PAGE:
Joe Biden has stated his intentions to see America’s students return to in-person learning in schools in the coming weeks, although the Centers for Disease Control-provided guidelines that he cited have already been available for the last five months, as reported by Fox News.
In an interview with CBS shortly before the Super Bowl on Sunday, Biden agreed with the interviewer when asked if the mental health crisis caused by children not being back in schools constituted a “national emergency.” He announced that “our CDC commissioner is going to be coming out with science-based judgment within, I think, as early as Wednesday to lay out what the minimum requirements are” to return to in-person learning.
However, those very same CDC guidelines were first released in mid-September of last year. Among other elements, the proposal included a method for ranking individual schools based on three different risk categories of “medium,” “higher,” and “highest,” as determined by the number of confirmed coronavirus cases per 100,000 people within the previous two weeks.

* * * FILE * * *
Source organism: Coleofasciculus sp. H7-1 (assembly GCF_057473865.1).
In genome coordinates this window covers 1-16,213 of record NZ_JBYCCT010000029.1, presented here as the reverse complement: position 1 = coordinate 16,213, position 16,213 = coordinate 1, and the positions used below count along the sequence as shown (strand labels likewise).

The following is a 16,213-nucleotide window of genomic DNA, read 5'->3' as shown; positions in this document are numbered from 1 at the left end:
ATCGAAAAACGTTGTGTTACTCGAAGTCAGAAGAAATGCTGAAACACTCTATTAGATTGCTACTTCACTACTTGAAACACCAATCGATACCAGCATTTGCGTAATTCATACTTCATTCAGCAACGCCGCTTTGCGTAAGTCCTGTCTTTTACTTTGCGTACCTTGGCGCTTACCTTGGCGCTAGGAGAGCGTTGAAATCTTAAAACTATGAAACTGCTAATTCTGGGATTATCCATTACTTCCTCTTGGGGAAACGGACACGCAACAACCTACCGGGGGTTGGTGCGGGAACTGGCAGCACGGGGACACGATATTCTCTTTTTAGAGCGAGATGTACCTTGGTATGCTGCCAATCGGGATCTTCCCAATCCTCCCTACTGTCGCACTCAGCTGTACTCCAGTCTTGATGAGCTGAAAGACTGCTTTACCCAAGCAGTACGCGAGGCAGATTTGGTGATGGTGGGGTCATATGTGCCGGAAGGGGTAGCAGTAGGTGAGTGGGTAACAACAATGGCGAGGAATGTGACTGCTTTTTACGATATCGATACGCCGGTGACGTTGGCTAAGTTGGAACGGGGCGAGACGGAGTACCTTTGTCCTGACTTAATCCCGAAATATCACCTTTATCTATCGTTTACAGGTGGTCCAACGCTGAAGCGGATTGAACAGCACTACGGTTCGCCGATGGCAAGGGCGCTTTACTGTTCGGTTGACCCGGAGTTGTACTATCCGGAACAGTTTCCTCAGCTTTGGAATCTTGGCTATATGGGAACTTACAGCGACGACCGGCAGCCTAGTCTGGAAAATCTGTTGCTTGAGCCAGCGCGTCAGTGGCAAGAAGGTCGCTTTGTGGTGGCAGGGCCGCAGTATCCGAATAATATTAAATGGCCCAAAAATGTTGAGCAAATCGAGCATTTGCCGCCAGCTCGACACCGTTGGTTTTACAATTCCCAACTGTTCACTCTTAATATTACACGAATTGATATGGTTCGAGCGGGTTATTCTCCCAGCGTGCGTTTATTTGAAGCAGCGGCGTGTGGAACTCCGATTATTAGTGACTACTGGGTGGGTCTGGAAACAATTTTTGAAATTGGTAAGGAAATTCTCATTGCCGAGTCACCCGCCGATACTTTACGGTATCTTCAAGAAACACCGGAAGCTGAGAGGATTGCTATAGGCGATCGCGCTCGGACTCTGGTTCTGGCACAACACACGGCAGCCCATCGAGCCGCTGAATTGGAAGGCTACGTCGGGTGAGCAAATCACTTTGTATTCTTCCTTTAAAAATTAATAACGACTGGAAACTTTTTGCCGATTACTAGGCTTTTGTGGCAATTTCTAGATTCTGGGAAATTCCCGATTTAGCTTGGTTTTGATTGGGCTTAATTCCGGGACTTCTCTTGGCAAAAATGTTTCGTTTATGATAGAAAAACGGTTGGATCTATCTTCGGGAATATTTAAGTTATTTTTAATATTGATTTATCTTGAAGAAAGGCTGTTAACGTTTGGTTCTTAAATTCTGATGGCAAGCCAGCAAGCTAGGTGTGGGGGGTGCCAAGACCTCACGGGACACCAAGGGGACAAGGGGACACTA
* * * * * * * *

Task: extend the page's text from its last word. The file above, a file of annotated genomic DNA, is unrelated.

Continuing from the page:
Even though CDC Director Rochelle Walensky said in a statement to reporters that “there is increasing data to suggest that schools can safely reopen,” White House Press Secretary Jen Psaki dismissed this assessment as Walensky simply speaking “in her personal capacity.”
Biden has said that his plan to reopen schools involves first passing his proposed coronavirus stimulus package, which includes ensuring that teachers are among the very first to get vaccinated. This has drawn accusations of caving to the demands of various teachers’ unions that have repeatedly refused to go back to work, even in defiance of local authorities such as mayors and governors. As such, he has faced criticism from his left flank by such figures as former New York City mayor and failed 2020 presidential candidate Michael Bloomberg, who said that Biden should “stand up” to the unions and force them to go back to work.